- Electricity: ‘Identify common appliances that run on electricity; construct a simple series electrical circuit, identifying and naming its basic parts, including cells, wires, bulbs, switches and buzzers; identify whether or not a lamp will light in a simple series circuit, based on whether or not the lamp is part of a complete loop with a battery; recognise that a switch opens and closes a circuit and associate this with whether or not a lamp lights in a simple series circuit; recognise some common conductors and insulators, and associate metals with being good conductors (Science NC 164 yr 3). ‘Associate the brightness of a lamp or the volume of a buzzer with the number and voltage of cells used in the circuit; compare and give reasons for variations in how components function, including the brightness of bulbs, the loudness of buzzers and the on/off position of switches; use recognised symbols when representing a simple circuit in a diagram.’ (Science 175 yr 6) Explore the role and importance of electricity to human life and living.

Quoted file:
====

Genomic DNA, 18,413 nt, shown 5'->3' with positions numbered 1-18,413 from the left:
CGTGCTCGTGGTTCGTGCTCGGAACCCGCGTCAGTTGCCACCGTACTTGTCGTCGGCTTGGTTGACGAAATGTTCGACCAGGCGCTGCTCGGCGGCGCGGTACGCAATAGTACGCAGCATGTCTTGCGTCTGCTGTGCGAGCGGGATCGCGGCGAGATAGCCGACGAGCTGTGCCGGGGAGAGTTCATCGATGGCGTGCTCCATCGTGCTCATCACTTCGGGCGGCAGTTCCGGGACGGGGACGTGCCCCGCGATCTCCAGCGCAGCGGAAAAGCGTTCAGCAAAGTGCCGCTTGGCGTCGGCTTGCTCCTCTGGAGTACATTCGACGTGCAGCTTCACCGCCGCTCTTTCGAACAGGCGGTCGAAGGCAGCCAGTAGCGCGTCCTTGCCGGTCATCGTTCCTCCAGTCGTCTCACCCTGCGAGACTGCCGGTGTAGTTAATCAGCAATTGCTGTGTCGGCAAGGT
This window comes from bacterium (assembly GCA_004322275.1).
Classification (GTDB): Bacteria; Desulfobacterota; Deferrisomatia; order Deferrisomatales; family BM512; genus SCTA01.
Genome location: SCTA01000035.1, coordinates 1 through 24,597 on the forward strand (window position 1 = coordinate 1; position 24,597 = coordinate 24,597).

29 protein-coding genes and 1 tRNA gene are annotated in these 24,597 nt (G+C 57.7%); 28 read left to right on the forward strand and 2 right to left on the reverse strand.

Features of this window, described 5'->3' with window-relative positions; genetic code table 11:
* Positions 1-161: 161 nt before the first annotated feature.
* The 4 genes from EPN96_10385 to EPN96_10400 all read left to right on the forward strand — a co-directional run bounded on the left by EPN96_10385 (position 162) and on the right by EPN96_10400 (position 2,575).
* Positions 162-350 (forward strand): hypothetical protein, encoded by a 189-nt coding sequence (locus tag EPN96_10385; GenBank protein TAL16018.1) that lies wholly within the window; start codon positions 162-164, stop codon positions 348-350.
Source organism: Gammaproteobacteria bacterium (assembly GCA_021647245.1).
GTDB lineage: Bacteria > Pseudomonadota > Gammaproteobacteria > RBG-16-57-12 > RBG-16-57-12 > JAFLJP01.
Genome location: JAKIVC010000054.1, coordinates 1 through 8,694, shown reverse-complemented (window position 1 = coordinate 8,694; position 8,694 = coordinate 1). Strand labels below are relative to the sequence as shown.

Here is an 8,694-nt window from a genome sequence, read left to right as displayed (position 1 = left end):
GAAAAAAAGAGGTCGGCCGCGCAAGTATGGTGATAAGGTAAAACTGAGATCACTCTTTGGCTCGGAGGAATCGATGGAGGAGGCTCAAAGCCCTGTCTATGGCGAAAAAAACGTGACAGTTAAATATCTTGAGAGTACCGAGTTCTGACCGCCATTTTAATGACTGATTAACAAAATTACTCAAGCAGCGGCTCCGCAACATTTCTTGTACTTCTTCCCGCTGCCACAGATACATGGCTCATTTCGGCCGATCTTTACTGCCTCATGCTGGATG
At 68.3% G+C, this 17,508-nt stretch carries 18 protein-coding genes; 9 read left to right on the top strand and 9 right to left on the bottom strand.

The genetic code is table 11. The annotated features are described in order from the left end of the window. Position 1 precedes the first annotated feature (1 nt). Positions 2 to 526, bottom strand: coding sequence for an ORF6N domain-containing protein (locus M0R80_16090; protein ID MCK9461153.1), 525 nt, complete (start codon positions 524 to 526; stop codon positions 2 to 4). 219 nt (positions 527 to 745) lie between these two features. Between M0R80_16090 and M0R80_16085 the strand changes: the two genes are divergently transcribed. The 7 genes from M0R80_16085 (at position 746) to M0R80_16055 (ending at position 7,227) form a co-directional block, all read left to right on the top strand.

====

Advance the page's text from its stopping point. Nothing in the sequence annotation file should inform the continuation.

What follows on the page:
- Rocks: ‘Compare and group together different kinds of rocks … describe in simple terms how fossils are formed; recognise that soils are made from rocks and organic matter’ (Science NC 158 yr 3). Explore what rocks are used for and their importance to human life and living.
Study Action Area 2: All about Britain
Children learn about Britain’s weather and climate and the wonderful diversity of Britain’s landscape — mountains, lakes and lochs, wild expanses, farmland, built-up areas, rural areas, coasts and shores, high ground and low ground, bogs, marshes and fens, forests and islands.
Specimen content — The physical make-up of the United Kingdom:
- Location of the United Kingdom: ‘Use world maps, atlases and globes to identify the United Kingdom and its countries’ (Geography NC 185 KS1).